George Winslow Cause of Death: The Life and Legacy of a Child Star

George Winslow was a child actor of the 1950s who charmed audiences with his raspy voice and deadpan humor. He appeared in several films, opposite such stars as Marilyn Monroe, Cary Grant, Ginger Rogers, Dean Martin, and Jerry Lewis. He retired from acting at age 12 and lived a quiet life until his death in 2015. What was the cause of his death and how did he impact the film industry? Here is a brief overview of his life and legacy.

Early Career

George Winslow was born George Karl Wentzlaff on May 3, 1946, in Los Angeles, California. He broke into the entertainment business on Art Linkletter’s family-oriented radio program, People are Funny. He impressed Linkletter and the audience with his unusual voice and comedy instincts. He was nicknamed “Foghorn” for his distinctive vocal quality.

Actor Cary Grant, who heard the show and was impressed with Wentzlaff’s talent, introduced him to director Norman Taurog, leading to his roles in Grant’s films, Room for One More (1952) and Monkey Business (also 1952), which co-stars Ginger Rogers and Marilyn Monroe. He also appeared in Gentlemen Prefer Blondes (1953), in which he played Henry Spofford III, Monroe’s young admirer. He stole scenes from the actress, including his line about her possessing a “certain animal magnetism”.

Peak of Fame

Wentzlaff continued to appear in films throughout the 1950s, often playing precocious and witty children. He starred in Mister Scoutmaster (1953), opposite Clifton Webb, My Pal Gus (1952), with Richard Widmark, and The Rocket Man (1954), with Charles Coburn. He also appeared in television episodes of The Adventures of Ozzie and Harriet, Blondie and Dear Phoebe. He worked with Dean Martin and Jerry Lewis in the musical comedy Artists and Models (1955), which also featured Dorothy Malone and newcomer Shirley MacLaine.

Wentzlaff was one of the most popular and highest-paid child actors of his time. He earned $10,000 per film and had a fan club with thousands of members. He received fan mail from all over the world and was often mobbed by admirers. He was also praised by critics and peers for his natural and effortless acting style.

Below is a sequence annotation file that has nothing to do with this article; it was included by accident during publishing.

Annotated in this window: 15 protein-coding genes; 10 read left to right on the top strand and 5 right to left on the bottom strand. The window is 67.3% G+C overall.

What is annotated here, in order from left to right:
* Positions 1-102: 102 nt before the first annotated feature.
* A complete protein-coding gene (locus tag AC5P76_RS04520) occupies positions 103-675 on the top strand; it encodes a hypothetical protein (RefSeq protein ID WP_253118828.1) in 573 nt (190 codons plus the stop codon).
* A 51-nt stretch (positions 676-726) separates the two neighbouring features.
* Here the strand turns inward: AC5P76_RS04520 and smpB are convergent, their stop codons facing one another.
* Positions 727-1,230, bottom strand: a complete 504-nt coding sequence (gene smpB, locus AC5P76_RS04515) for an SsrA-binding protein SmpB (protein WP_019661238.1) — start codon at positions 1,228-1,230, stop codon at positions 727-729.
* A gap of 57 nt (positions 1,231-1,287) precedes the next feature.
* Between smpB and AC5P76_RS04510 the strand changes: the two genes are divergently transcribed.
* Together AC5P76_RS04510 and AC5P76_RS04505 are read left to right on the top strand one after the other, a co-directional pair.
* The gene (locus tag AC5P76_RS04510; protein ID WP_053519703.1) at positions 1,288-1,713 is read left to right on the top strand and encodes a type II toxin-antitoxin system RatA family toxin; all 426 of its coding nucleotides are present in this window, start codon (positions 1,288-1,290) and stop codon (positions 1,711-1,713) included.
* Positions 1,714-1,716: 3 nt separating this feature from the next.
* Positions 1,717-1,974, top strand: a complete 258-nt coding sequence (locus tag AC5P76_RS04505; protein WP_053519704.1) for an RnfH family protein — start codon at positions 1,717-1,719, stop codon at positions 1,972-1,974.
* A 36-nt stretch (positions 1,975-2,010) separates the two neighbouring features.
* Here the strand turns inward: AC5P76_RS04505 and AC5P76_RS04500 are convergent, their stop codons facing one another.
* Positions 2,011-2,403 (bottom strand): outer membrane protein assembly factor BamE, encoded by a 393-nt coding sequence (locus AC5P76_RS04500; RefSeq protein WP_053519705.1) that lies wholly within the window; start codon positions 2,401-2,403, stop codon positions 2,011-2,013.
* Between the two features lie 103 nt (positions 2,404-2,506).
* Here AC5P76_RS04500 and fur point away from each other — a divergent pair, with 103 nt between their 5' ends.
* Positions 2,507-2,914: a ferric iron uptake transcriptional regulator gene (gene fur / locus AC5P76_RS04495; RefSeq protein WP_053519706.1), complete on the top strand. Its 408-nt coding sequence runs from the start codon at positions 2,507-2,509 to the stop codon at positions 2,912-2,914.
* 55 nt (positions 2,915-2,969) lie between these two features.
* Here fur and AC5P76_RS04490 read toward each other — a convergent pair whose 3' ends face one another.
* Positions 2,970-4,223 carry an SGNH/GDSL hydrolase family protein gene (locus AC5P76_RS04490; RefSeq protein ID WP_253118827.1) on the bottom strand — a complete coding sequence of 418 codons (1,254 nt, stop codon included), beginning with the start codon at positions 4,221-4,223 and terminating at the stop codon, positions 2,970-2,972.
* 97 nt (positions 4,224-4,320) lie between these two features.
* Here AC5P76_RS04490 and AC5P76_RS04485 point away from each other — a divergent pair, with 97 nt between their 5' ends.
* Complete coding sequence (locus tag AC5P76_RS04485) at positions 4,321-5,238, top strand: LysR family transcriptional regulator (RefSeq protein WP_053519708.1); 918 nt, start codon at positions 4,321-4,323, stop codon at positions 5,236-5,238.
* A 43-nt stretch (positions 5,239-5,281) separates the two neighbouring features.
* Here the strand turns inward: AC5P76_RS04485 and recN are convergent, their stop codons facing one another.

Retirement and Later Life

Wentzlaff decided to retire from show business at age 12, after his voice changed and he lost interest in acting. He finished school, served in the Navy during the Vietnam War, moved to Camp Meeker in the late 1970s and retired from the Postal Service a few years before his death. He lived a simple and secluded life, away from the spotlight. He never married or had children, but he had a large extended family and many friends.

Wentzlaff died of a heart attack on June 13, 2015, at age 69. His body was found by a friend the following day. A memorial service was held in Petaluma, California, in July 2015, followed by burial with military honors at the Sacramento Valley National Cemetery.

Legacy and Influence

Wentzlaff left behind a legacy of memorable performances and a lasting impression on the film industry. He was one of the first child actors to have a distinctive personality and voice, rather than being a cute and innocent prop. He was also one of the few child stars who successfully transitioned from radio to film and television. He influenced many other child actors, such as Ron Howard, Macaulay Culkin, and Haley Joel Osment, who admired his comedic skills and charisma.

Wentzlaff’s films are still enjoyed by audiences today, especially his collaborations with Marilyn Monroe, Cary Grant, and Dean Martin and Jerry Lewis. He is remembered as a talented and charming actor who brought joy and laughter to millions of people. In 2021, George Winslow became the subject of the award-winning short documentary Foghorn: Child Actor, Veteran, Friend directed and produced by Diana Maciel Sànchez in collaboration with Daniel L. Bernadi, which celebrated his life and career.

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